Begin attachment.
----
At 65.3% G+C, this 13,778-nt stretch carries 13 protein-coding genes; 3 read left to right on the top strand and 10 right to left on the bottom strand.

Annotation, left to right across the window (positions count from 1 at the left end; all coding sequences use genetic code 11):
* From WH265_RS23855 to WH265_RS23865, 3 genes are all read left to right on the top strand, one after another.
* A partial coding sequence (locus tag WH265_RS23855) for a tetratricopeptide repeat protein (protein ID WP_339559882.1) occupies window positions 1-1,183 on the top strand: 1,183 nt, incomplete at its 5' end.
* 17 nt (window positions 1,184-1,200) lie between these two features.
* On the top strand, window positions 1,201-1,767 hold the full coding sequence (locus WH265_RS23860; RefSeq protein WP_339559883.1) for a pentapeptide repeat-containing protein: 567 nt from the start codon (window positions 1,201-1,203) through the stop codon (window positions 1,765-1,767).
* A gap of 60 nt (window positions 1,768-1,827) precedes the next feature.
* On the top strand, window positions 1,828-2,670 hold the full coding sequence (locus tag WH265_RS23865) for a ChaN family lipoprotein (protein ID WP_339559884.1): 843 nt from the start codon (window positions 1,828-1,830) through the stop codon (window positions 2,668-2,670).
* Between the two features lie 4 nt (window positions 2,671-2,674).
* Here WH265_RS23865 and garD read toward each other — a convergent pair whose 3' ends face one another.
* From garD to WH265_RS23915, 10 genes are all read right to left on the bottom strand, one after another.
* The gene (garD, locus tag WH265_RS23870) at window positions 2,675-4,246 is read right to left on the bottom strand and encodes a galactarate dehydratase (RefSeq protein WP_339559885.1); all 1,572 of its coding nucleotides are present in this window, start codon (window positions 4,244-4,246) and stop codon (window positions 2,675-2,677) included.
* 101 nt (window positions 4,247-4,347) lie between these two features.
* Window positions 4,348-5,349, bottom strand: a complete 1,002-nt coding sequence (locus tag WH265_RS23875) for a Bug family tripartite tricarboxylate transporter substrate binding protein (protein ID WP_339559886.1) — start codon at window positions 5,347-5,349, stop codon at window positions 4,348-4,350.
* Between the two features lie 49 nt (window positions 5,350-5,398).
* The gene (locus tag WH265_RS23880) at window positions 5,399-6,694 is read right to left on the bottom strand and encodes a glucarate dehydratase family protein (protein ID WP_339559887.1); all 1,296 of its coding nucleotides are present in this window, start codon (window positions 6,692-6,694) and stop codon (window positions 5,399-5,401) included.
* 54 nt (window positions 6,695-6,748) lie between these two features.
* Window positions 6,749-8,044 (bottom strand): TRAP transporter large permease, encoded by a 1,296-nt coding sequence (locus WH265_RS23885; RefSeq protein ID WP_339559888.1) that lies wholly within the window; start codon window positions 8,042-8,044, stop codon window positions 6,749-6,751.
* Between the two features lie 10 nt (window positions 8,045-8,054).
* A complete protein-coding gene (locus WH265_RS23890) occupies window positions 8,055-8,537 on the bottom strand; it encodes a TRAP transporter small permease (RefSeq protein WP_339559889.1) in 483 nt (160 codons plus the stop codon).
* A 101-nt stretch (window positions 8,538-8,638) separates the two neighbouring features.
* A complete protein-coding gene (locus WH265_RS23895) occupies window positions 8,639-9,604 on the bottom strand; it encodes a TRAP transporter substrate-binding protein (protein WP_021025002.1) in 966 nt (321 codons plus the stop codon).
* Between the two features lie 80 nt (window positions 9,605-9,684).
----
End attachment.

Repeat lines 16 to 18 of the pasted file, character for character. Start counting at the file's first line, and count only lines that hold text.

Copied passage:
* The gene (locus tag WH265_RS23880) at window positions 5,399-6,694 is read right to left on the bottom strand and encodes a glucarate dehydratase family protein (protein ID WP_339559887.1); all 1,296 of its coding nucleotides are present in this window, start codon (window positions 6,692-6,694) and stop codon (window positions 5,399-5,401) included.
* 54 nt (window positions 6,695-6,748) lie between these two features.
* Window positions 6,749-8,044 (bottom strand): TRAP transporter large permease, encoded by a 1,296-nt coding sequence (locus WH265_RS23885; RefSeq protein ID WP_339559888.1) that lies wholly within the window; start codon window positions 8,042-8,044, stop codon window positions 6,749-6,751.